I was so traumatized that I could not sleep, so I watched… something, whatever. At 2:30 and I had had enough. I went to bed thinking that I would put Frankenbird into the oven early.

 

Into the Oven

A turducken is about one and one half cubic feet of solid meat and bread product. It cannot be cooked at regular turkey-roasting heat. It must be cooked for a very, very, very long time on very low heat. Only this way could anyone be assured that, while the inside cooks thoroughly through, the outside will not be charred black and inedible. The instructions I told me to cook Frankenbird at 225 degrees for about 9 hours, longer than the average work day. Therefore, I planned to get a jump on the day and thus know that by five o’clock dinner my one and one half cubic feet of solid, boneless food would be thoroughly cooked in time for my two guests.

I woke up the next morning without an alarm at 6:30. Rose straight from bed and into the kitchen without coffee to put my poultry monster into the oven. Two hundred twenty five degrees, in my harvest gold electric Kenmore oven, clearly straight from the seventies.

I am just not a morning person, which means I don’t exercise first thing. It’s a kind of crime. So, lifting these dead animals and the pan and all amounted to weight lifting and even though the distance from fridge to open oven was only about three feet, I thought I was carrying a water buffalo a hundred yards.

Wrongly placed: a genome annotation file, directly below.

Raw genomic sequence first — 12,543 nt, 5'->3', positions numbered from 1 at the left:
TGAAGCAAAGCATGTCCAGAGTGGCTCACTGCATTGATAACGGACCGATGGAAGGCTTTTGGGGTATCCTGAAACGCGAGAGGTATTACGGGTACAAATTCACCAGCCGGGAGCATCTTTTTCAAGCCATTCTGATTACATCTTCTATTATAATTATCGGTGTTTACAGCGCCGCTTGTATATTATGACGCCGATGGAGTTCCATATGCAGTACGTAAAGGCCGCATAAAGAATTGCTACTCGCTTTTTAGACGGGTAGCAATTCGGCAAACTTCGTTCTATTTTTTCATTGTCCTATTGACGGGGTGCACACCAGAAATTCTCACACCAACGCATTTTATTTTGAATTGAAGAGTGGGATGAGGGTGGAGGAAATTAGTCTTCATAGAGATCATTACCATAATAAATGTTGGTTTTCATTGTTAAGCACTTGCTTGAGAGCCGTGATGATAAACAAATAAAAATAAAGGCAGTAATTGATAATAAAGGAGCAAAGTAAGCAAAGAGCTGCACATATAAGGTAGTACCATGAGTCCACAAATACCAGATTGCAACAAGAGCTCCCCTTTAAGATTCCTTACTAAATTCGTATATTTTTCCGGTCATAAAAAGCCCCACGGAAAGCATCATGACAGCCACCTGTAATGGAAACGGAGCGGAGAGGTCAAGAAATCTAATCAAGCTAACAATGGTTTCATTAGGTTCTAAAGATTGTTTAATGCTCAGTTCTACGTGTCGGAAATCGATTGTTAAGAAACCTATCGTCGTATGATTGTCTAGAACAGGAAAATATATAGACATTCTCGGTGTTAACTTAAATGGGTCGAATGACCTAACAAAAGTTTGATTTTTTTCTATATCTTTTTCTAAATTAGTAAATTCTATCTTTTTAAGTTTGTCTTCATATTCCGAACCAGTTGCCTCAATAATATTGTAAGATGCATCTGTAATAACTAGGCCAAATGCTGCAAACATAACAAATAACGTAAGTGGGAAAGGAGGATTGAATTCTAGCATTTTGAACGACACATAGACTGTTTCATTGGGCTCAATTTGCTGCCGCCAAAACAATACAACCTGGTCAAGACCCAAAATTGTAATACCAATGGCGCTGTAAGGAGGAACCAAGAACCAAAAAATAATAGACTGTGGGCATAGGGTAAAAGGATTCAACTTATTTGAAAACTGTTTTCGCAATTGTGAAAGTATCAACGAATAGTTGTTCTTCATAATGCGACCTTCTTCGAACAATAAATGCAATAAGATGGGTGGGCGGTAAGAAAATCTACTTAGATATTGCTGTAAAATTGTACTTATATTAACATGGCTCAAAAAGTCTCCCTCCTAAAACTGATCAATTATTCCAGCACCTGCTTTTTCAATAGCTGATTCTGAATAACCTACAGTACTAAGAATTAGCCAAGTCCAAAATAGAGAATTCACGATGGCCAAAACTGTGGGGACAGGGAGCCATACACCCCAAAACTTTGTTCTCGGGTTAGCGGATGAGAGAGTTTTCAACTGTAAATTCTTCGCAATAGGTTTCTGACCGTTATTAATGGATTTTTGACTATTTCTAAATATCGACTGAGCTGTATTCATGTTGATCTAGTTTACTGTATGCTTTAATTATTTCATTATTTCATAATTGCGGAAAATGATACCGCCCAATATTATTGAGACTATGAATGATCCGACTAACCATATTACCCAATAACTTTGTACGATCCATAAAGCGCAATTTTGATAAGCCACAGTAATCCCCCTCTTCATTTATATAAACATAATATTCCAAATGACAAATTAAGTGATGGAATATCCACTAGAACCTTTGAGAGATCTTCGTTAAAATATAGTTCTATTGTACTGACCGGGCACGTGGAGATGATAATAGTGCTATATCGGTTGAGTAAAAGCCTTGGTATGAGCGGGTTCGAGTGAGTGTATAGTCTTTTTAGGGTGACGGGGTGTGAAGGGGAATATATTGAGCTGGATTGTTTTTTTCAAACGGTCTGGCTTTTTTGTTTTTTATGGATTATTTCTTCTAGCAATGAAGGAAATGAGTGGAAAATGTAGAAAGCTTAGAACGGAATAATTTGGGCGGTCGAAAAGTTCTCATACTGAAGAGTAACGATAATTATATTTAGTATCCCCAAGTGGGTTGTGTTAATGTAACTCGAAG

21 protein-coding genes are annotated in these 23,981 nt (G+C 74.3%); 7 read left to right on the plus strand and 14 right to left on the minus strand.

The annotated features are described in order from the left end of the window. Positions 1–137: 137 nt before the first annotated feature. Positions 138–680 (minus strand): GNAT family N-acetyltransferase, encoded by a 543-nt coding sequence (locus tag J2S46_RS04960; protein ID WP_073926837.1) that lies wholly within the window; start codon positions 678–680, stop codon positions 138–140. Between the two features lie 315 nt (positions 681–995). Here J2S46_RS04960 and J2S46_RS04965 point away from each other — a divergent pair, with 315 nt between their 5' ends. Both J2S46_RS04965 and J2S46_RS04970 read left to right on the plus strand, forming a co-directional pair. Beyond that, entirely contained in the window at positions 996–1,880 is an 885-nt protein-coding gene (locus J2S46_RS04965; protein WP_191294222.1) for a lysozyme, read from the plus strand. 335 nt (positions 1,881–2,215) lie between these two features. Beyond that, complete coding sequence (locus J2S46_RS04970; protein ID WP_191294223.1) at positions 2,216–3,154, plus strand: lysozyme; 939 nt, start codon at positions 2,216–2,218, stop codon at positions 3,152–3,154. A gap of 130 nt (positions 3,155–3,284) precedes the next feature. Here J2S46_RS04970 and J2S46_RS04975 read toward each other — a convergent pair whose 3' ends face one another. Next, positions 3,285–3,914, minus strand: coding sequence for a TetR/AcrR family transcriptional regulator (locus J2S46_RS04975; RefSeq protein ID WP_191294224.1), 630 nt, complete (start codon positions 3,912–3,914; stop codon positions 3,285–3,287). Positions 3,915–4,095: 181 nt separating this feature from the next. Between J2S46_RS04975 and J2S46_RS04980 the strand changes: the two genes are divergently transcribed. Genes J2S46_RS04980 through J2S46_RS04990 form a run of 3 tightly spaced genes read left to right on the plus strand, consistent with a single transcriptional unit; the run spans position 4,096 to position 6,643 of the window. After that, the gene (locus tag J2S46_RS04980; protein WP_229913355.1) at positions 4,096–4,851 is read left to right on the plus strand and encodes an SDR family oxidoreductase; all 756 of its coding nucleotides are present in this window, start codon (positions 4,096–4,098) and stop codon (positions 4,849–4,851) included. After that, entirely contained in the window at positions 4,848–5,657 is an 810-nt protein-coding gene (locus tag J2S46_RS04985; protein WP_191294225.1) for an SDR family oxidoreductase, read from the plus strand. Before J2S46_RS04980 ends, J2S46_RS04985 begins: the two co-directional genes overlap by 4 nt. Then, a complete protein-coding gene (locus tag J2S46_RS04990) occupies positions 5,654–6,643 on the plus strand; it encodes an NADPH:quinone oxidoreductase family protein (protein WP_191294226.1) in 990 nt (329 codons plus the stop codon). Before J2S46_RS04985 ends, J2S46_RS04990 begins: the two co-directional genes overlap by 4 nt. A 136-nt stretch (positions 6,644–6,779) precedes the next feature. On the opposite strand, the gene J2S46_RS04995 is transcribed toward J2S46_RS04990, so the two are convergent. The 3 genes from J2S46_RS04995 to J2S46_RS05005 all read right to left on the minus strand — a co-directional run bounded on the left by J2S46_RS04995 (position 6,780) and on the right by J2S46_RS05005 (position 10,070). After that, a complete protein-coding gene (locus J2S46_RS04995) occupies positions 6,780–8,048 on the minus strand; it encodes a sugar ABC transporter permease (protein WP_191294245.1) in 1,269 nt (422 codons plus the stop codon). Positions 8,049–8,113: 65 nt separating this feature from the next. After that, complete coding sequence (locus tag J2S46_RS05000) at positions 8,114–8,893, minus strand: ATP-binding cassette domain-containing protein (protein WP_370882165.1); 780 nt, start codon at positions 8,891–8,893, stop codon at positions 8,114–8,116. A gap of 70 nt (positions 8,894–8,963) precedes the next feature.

For hours Frankenbird showed no external signs of cookage. No pan drippings. No scent. No browning. Nothing. And the meat thermometer, stuck so gently into its center, did not appear to change. However, around eleven o’clock, something happened. Little clear beads of poultry sweat occasionally appeared on Frankenbird’s pasty white surface, broke loose, slowly plucked their way down and pooled in my roasting pan. Also, my avian monstrosity began to emit a faint odor, which was neither appetizing nor revolting.

When I looked in at about noon, what I saw looked like a fat, sweaty, sun-challenged man, a poultry version of Syndey Greenstreet in a sauna.

And still, the internal temperature had not broken 80 degrees, much less 100, much less the 180 degrees at which poutry has safely cooked according to my thermometer’s printed dial. So the afternoon of experimentation paced slowly on. At some point we passed 80 degrees. At three o’clock, I noticed that it had turned a color that I am pretty sure has no name.

Still, Frankenbird just sat in its rack over a small pool of bird sweat. With dinner at five, this severely threatened my schedule.

However, every little sign of cooking I took as encouragement from Frankenbird. Each time I saw the internal temperature rise even a couple of degrees I thought to myself: Maybe it will work. Maybe just the inner bird needs to start heating up and somehow it will develop, like a juggernaut, into a cooked turducken in time.

Once you begin deluding your self, it is really hard to stop.